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ECCU: Grappling With Inflation


A confluence of factors, including developments related to the COVID-19 pandemic and Russia’s war in Ukraine and related sanctions, has contributed to elevated commodity prices internationally and the highest inflation[i] rates in a generation, across economies (large and small). The Managing Director of the International Monetary Fund (IMF), Kristalina Georgieva, indicated that global inflationary pressures are expected to persist as long as the war in Ukraine continues.

Figure 1 highlights the impact of this phenomenon on the ECCU’s major trading partners. The UK recorded a 40-year-high inflation rate of 9.4 per cent for June 2022 and the Bank of England (BOE) projected that this rate will exceed 13.0 per cent by year-end.  According to the Bureau of Labor Statistics, consumer prices in the USA rose by 9.1 per cent in June 2022 (year-on-year), driven largely by higher energy and food costs. This increase led to three consecutive rate hikes of 75 basis points by the Federal Reserve (the US central banks) - the largest since 1981.  The target rate is now 3 per cent to 3.25 per cent. Only six months ago, that same rate was 0.0 – 0.25 per cent.

Bank of England and Bank of Canada among others have also significantly raised interest rates.  These hikes by Advanced Economies make borrowing more expensive for their citizens.  For example, a 30-year mortgage rate in the USA has now risen to 6.4 per cent.  This has direct implications for the disposable income of potential tourists to the ECCU.  Indeed, the US economy is slowing and the probability of a US recession in 2023 is now 50 per cent.  That said; we do not project a recession in the ECCU in 2023.  Current growth projection is about 5 per cent, but may be revised downwards.

At this time, there is no rise in mortgage rates in the ECCU. These rates are determined by competition among the financial institutions and that competition is fierce.  Average rate for a 20-year mortgage in the ECCU ranges from 6.0 per cent to 8.0 per cent.

Most of the debt of ECCU governments (about 85 per cent is denominated in US dollars) and many debt contracts have fixed interest rates, thereby insulating them from the effects of the current rate hikes.  However, where interest rates in sovereign debt contracts are tied to international benchmarks, debt servicing is becoming expensive.

This issue of rising debt servicing costs is a major concern for Emerging Market and Developing Economies (EMDEs) and some are likely to find themselves in debt distress as early as 2023.  

It is important to note that the Eastern Caribbean Central Bank (ECCB) is not raising interest rates because most of the inflation in the ECCU is imported inflation so the citizens and residents of the ECCU must rely on the major central banks, especially the Federal Reserve, to bring down inflation.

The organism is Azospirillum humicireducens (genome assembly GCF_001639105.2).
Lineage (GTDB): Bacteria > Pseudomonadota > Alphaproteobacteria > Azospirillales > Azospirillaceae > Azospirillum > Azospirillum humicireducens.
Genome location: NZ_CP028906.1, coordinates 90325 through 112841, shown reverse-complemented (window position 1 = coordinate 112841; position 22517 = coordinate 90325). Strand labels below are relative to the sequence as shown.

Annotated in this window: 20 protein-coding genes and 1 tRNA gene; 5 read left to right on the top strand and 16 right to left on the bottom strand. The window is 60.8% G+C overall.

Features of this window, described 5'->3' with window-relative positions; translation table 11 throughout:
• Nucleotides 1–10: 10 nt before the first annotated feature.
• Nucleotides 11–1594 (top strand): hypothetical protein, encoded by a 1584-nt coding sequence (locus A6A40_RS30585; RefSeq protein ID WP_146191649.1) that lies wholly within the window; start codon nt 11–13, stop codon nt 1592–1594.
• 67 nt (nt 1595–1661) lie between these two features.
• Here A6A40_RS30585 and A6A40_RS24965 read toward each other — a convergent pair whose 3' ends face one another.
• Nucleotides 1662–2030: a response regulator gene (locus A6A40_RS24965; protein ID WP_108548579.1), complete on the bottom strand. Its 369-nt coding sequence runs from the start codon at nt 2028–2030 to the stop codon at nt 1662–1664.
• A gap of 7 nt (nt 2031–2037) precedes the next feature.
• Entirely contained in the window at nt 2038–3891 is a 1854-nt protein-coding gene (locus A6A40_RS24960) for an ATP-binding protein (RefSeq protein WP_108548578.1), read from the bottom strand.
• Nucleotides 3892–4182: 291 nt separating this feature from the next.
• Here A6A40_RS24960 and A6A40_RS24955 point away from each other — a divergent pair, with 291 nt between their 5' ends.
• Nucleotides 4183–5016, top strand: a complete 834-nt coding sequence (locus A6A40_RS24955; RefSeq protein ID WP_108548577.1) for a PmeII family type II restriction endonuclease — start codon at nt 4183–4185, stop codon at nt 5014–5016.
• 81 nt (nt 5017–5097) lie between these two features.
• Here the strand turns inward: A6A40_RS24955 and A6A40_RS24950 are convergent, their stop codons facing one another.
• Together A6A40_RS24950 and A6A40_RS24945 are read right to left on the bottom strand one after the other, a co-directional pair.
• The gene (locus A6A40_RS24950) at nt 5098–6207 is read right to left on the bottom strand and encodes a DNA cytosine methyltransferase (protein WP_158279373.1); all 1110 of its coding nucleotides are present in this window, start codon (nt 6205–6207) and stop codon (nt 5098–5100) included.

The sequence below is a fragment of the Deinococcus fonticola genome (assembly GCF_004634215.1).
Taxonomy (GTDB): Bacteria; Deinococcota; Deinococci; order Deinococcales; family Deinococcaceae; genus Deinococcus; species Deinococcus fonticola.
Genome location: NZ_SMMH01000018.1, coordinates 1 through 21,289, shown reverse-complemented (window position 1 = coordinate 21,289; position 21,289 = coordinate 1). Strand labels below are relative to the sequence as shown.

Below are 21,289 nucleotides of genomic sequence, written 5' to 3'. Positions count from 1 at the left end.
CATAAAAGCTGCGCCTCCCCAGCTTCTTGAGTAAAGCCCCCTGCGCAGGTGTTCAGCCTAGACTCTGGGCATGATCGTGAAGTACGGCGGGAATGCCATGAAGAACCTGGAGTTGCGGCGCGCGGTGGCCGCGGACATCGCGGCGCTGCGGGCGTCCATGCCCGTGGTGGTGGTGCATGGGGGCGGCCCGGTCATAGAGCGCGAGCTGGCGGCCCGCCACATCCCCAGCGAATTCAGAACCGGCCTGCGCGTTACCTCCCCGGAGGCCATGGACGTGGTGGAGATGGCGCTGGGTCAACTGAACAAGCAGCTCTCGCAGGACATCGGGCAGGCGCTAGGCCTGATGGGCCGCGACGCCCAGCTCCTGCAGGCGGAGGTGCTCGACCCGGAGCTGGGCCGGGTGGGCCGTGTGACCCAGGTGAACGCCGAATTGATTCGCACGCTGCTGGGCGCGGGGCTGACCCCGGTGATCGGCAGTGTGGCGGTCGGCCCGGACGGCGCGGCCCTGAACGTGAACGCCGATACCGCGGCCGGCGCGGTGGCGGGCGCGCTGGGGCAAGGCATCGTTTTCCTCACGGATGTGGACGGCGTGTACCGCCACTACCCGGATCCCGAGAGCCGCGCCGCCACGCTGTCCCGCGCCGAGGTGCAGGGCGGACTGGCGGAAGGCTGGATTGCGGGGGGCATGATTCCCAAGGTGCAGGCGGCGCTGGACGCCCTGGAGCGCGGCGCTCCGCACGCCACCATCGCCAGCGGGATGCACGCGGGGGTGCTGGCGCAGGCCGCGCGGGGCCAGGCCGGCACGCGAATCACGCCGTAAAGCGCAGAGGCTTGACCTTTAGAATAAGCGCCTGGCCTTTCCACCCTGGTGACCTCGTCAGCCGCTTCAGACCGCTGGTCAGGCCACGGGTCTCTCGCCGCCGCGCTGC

Figure 1: Monthly Inflation Rates in Selected Advanced Economies

(12-month percentage change)

Sources: US Bureau of Labor Statistics; Statistics Canada; UK Office for National Statistics; Eurostat

Consumer Prices in the ECCU

Transmission of inflationary pressures is expected, given the openness of the ECCU economy.  Consumer prices in the region (Figure 2) are on an upward trajectory, driven by the costs of fuel and light, and basic food items, as supply-side issues persist. It should be noted that prices at the pump would be even higher were it not for subsidies by ECCU governments.  For example, the price of the 20-pound LPG cylinder in Saint Lucia is retailing at $45.27.  Without the government intervention, the price would be $65.

Figure 2: ECCU Quarterly Inflation Rates

Source: ECCB

Geo-political tensions have resulted in an oil price shock (Figure 3), which drives the cost of fuel and related products. On average, petroleum products account for over 14.0 per cent of ECCU’s total imports and 92.0 per cent of its electricity generation mix. Additionally, fuel-related expenditure represents 28.0 per cent of our consumer price index (CPI) basket compared with 19.0 per cent towards food.

Figure 3: Oil and Food Prices

Given the proportion of energy and food in ECCU’s expenditure, related price shocks have inflated the overall cost of living and reduced households’ purchasing power (Figure 4).  Low-income families are feeling the brunt. Many of them have been plunged into poverty thereby eroding progress towards achieving the Sustainable Development Goal (SDG) of ending poverty.